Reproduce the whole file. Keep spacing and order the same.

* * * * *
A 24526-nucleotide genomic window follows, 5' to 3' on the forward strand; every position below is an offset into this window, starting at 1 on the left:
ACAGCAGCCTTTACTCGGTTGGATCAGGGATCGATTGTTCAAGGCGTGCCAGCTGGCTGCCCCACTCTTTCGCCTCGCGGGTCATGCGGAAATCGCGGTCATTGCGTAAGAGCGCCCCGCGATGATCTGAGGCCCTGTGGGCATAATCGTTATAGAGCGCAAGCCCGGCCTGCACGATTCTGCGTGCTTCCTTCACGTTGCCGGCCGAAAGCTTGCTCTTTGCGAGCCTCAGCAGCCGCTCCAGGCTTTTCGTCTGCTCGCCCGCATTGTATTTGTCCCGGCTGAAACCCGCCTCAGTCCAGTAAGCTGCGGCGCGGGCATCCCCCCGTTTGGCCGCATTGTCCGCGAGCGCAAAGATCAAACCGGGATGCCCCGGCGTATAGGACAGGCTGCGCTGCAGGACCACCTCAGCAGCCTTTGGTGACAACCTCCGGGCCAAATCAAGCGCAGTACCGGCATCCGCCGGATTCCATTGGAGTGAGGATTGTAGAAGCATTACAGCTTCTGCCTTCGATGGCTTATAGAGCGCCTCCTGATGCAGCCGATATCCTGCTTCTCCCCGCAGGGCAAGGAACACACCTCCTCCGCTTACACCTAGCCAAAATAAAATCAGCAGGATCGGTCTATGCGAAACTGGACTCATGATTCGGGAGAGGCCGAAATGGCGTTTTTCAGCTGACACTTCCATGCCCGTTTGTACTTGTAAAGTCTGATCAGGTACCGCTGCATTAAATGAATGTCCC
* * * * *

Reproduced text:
A 24526-nucleotide genomic window follows, 5' to 3' on the forward strand; every position below is an offset into this window, starting at 1 on the left:
ACAGCAGCCTTTACTCGGTTGGATCAGGGATCGATTGTTCAAGGCGTGCCAGCTGGCTGCCCCACTCTTTCGCCTCGCGGGTCATGCGGAAATCGCGGTCATTGCGTAAGAGCGCCCCGCGATGATCTGAGGCCCTGTGGGCATAATCGTTATAGAGCGCAAGCCCGGCCTGCACGATTCTGCGTGCTTCCTTCACGTTGCCGGCCGAAAGCTTGCTCTTTGCGAGCCTCAGCAGCCGCTCCAGGCTTTTCGTCTGCTCGCCCGCATTGTATTTGTCCCGGCTGAAACCCGCCTCAGTCCAGTAAGCTGCGGCGCGGGCATCCCCCCGTTTGGCCGCATTGTCCGCGAGCGCAAAGATCAAACCGGGATGCCCCGGCGTATAGGACAGGCTGCGCTGCAGGACCACCTCAGCAGCCTTTGGTGACAACCTCCGGGCCAAATCAAGCGCAGTACCGGCATCCGCCGGATTCCATTGGAGTGAGGATTGTAGAAGCATTACAGCTTCTGCCTTCGATGGCTTATAGAGCGCCTCCTGATGCAGCCGATATCCTGCTTCTCCCCGCAGGGCAAGGAACACACCTCCTCCGCTTACACCTAGCCAAAATAAAATCAGCAGGATCGGTCTATGCGAAACTGGACTCATGATTCGGGAGAGGCCGAAATGGCGTTTTTCAGCTGACACTTCCATGCCCGTTTGTACTTGTAAAGTCTGATCAGGTACCGCTGCATTAAATGAATGTCCC